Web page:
Swiss bank UBS said it will pay $545m (£350m, €486m) in combined fines over US probes related to the rigging of currency markets and the London interbank offered rate (Libor).
The bank said in a statement it has approved entering into resolutions with the US Department of Justice (DOJ), the US Federal Reserve (Fed) and the Connecticut Department of Banking (CT DOB) in their investigations of the global foreign exchange (FX) markets.
In November 2014, UBS entered into resolutions with the Swiss Financial Market Supervisory Authority, UK Financial Conduct Authority and the US Commodity Futures Trading Commission.
The bank said it will pay a penalty of $342m to the Fed and has agreed to undertake remedial measures, in connection with its "unsafe and unsound business practices" relating to the foreign exchange business.
The bank has not been criminally charged for the FX matter, and would not face any charges from the Justice Department, as it first reported potential misconduct in foreign exchange markets to the department.
However, the bank agreed to plead guilty to one count of wire fraud for conduct in the Libor matter, pay a $203m fine and accept a three-year term of probation. The Justice Department has earlier voided a non-prosecution agreement with UBS.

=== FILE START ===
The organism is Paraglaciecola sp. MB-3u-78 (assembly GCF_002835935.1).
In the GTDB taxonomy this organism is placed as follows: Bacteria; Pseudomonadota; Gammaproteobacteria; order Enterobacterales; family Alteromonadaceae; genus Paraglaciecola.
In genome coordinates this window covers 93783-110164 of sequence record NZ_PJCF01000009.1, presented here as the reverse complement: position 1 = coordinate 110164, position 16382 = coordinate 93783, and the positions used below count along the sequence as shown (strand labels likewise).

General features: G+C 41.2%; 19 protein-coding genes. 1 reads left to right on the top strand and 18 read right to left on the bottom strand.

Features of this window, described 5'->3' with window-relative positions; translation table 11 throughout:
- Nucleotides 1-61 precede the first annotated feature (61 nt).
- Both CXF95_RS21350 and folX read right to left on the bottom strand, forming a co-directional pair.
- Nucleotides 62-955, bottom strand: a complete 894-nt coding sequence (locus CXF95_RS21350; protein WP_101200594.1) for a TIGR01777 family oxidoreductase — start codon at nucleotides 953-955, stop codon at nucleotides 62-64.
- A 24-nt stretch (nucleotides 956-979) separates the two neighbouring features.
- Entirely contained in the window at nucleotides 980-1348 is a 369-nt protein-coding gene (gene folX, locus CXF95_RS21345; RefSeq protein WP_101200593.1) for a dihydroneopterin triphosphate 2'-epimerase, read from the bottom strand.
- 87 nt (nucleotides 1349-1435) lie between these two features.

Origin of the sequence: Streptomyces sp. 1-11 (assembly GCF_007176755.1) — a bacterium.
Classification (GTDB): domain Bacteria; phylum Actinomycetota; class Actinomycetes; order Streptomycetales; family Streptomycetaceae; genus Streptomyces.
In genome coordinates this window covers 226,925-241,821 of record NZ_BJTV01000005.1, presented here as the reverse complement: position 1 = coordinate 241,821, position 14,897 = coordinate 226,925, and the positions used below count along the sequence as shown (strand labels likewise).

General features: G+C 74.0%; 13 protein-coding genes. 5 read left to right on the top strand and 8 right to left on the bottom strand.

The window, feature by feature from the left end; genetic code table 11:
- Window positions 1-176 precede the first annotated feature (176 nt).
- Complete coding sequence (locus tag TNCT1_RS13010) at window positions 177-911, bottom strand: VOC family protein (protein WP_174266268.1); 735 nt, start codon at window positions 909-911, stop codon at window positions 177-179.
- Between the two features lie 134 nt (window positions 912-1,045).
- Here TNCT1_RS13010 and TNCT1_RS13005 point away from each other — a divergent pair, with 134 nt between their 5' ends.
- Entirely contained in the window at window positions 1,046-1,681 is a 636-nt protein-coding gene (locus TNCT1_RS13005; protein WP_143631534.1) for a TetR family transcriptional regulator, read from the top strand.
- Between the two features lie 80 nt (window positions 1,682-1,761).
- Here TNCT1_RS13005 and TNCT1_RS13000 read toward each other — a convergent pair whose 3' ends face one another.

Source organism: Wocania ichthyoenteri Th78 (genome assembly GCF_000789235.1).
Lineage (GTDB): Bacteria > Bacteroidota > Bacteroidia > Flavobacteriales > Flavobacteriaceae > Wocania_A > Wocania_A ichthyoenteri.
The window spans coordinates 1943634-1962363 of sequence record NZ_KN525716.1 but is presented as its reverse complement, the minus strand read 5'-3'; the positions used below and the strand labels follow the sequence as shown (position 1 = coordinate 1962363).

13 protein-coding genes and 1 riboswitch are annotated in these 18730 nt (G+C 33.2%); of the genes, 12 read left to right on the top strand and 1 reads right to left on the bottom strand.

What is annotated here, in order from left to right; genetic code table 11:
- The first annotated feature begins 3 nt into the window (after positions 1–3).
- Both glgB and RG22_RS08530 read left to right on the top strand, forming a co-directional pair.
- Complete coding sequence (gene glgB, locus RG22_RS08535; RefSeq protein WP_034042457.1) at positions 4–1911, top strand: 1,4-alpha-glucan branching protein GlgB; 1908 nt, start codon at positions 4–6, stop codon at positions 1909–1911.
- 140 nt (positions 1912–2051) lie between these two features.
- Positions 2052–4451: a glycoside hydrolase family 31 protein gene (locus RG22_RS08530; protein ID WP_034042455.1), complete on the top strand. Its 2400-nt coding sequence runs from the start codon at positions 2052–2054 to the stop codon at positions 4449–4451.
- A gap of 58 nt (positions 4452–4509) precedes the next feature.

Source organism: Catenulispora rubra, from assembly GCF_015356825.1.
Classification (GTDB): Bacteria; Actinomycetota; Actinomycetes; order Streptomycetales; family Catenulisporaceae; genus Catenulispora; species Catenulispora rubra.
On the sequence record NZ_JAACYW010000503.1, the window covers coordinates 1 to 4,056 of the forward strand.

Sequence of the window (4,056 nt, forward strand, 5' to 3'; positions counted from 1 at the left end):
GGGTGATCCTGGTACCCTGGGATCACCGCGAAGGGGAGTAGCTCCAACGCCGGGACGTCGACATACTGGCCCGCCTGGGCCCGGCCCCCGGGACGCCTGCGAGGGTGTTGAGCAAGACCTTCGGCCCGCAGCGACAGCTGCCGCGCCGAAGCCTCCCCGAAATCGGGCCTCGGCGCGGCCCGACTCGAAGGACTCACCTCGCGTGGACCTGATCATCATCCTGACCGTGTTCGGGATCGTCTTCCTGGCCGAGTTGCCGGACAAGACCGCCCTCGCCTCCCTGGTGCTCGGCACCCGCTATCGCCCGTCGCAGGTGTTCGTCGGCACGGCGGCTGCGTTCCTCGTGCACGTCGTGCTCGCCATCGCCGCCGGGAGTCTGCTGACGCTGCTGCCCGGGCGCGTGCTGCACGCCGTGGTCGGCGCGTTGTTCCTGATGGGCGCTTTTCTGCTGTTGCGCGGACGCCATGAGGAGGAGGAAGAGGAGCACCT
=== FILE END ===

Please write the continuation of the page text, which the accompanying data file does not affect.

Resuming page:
As per the deal reached in December 2012 to resolve investigation into the manipulation of Libor, the US agreed not to prosecute UBS, while the bank promised not to commit crimes for two years.
UBS noted that it is fully provisioned for these resolutions, and the fines would not have any financial impact on its second quarter results.
"The conduct of a small number of employees was unacceptable and we have taken appropriate disciplinary actions. We made significant investments to strengthen our control framework and compliance programs," said UBS chairman Axel Weber and Group CEO Sergio Ermotti.
"We self-detected this matter and reported it to the US Department of Justice and other authorities. Our actions demonstrate our determination to pursue a policy of zero tolerance for misconduct and a desire to promote the right culture in our industry."
UBS's announcement comes as five major banks are expected to receive a combined fine of more than $5bn along with criminal charges due to their involvement in the rigging of foreign exchange rates.